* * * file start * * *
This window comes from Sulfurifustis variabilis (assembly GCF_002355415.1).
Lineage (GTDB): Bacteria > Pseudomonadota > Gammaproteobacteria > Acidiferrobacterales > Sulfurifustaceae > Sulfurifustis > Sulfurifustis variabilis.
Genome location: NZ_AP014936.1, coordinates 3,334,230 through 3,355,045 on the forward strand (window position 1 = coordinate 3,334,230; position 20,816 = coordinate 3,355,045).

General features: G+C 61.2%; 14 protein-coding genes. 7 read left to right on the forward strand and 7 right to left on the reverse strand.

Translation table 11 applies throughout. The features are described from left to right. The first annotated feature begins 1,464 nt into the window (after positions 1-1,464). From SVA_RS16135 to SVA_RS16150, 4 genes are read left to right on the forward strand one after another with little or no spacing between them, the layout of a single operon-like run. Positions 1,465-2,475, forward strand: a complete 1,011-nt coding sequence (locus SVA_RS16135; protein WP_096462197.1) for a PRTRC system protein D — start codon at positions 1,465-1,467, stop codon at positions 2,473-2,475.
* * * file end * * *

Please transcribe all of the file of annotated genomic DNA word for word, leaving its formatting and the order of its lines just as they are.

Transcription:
This window comes from Sulfurifustis variabilis (assembly GCF_002355415.1).
Lineage (GTDB): Bacteria > Pseudomonadota > Gammaproteobacteria > Acidiferrobacterales > Sulfurifustaceae > Sulfurifustis > Sulfurifustis variabilis.
Genome location: NZ_AP014936.1, coordinates 3,334,230 through 3,355,045 on the forward strand (window position 1 = coordinate 3,334,230; position 20,816 = coordinate 3,355,045).

General features: G+C 61.2%; 14 protein-coding genes. 7 read left to right on the forward strand and 7 right to left on the reverse strand.

Translation table 11 applies throughout. The features are described from left to right. The first annotated feature begins 1,464 nt into the window (after positions 1-1,464). From SVA_RS16135 to SVA_RS16150, 4 genes are read left to right on the forward strand one after another with little or no spacing between them, the layout of a single operon-like run. Positions 1,465-2,475, forward strand: a complete 1,011-nt coding sequence (locus SVA_RS16135; protein WP_096462197.1) for a PRTRC system protein D — start codon at positions 1,465-1,467, stop codon at positions 2,473-2,475.